Now that I’ve contradicted myself, let me explain: No amount of chanting “I feel good, I feel great, I feel wonderful” is going to make us actually enjoy ourselves one iota more. We can’t solve our self-image issues by trying to directly correct our self-image. Remember that each of those four parts hinge on the previous one. So if things are not working well in #3, then #2 was also weak. And if #2 is having problems, that means the ultimate breakdown comes down to #1 — receiving the revelation of God’s love for us.

In other words, if people are bugging us excessively, or if we are bugging ourselves excessively, that means we’ve lost sight of how absolutely, unrestrainedly in love with us our God is.

If we’re struggling with oppression and low self-esteem, the answer is not motivational tapes. The answer is not to simply hunker down and wait for the storm to just blow over — although it might eventually happen, why waste the hours/days/weeks it takes for it to pass? The answer is getting in the Word and asking the Holy Spirit to breathe on our hearts, asking Him remind us once again of what He’s already told us a million times. Don’t worry; He never gets tired of it. He knows our frailty and knows what we need to keep going — in fact, the Lord designed us to need to continually lean into Him. Our struggle can actually become a springboard into greater intimacy if we turn to the right Person.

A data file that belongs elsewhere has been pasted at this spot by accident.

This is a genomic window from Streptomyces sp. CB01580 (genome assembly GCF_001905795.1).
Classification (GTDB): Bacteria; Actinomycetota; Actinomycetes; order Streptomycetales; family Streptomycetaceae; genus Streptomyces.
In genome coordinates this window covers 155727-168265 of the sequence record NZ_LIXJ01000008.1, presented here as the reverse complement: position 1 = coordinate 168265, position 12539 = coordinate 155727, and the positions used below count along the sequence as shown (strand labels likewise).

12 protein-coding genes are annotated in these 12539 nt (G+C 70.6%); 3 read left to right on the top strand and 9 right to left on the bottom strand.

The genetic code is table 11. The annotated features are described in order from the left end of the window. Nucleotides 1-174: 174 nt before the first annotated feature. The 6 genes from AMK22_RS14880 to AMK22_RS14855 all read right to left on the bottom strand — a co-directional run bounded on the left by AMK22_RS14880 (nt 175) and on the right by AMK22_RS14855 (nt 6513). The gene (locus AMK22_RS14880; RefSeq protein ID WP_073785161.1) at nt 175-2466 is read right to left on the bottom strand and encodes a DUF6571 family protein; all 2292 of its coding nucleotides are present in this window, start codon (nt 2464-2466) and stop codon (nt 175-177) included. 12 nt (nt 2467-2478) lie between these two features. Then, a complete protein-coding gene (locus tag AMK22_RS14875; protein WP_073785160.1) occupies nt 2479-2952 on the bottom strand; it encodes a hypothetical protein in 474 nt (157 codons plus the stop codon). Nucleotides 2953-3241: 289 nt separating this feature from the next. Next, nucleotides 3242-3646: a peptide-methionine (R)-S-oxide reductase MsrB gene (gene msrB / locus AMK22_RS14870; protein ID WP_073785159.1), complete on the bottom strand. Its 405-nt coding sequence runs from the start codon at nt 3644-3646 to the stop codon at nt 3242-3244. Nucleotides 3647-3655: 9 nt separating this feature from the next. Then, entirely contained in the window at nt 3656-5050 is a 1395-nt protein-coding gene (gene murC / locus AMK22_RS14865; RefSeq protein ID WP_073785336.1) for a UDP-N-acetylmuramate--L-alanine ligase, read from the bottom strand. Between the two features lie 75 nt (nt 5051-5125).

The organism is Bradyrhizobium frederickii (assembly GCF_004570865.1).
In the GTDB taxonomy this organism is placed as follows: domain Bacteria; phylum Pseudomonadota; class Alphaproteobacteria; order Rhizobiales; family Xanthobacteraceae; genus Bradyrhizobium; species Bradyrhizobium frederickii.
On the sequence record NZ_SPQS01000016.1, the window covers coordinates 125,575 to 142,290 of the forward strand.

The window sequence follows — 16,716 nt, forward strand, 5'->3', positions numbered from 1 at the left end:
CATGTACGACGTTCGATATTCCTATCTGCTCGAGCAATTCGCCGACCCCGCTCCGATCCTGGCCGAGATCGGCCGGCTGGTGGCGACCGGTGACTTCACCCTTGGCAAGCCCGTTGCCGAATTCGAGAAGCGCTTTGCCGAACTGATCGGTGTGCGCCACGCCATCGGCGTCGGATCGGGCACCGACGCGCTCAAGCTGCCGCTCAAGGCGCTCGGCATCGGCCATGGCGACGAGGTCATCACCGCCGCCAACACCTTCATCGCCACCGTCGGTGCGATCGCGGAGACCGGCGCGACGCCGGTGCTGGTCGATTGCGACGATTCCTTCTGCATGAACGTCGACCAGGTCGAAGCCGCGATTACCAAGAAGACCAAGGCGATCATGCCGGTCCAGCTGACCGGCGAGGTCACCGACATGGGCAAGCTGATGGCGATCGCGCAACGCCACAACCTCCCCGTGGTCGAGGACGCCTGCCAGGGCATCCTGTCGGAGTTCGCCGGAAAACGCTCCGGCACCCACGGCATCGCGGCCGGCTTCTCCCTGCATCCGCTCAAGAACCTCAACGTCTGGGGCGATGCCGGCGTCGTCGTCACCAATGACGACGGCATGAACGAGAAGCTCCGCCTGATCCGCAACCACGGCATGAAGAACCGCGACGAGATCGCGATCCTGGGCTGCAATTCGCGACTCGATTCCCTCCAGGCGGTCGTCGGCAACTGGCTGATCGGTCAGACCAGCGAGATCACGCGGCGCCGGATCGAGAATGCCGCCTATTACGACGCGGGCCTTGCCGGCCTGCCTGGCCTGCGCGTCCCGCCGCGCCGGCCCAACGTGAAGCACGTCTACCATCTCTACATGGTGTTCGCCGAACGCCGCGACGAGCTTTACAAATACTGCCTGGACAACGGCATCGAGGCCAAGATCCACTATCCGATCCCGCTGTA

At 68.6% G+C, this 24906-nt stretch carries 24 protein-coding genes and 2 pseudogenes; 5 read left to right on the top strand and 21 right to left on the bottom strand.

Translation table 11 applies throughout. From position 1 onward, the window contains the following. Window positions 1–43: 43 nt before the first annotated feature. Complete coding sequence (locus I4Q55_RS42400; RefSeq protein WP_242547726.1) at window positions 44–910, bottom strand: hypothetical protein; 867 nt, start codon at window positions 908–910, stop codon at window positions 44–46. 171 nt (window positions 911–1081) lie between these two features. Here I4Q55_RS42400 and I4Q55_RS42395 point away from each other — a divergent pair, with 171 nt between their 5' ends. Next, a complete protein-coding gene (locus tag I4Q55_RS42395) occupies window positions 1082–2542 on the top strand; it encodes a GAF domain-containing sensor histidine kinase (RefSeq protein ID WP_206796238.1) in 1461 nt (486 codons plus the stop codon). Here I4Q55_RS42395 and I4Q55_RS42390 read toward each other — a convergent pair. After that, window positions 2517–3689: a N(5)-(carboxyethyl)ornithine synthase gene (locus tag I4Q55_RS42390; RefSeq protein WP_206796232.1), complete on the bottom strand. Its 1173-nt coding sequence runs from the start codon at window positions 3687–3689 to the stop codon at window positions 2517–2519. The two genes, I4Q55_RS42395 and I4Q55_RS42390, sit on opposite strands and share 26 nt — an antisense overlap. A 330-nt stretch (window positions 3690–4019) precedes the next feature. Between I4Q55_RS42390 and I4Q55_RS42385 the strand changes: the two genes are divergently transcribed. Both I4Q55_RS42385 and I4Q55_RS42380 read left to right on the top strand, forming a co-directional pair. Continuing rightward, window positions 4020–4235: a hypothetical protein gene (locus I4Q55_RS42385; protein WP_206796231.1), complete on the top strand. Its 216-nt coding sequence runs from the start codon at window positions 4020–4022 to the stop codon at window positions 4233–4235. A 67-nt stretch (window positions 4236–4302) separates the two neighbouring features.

It’s normal to hit emotional slumps. Everyone does. Such things do pass in time (most of them, anyway). But I don’t want to make peace with oppression. I don’t want to let its normalcy cause me to cease to resist it. I don’t want to waste a single trial — even an emotional one. I want to run to the love of God, the first time, every time.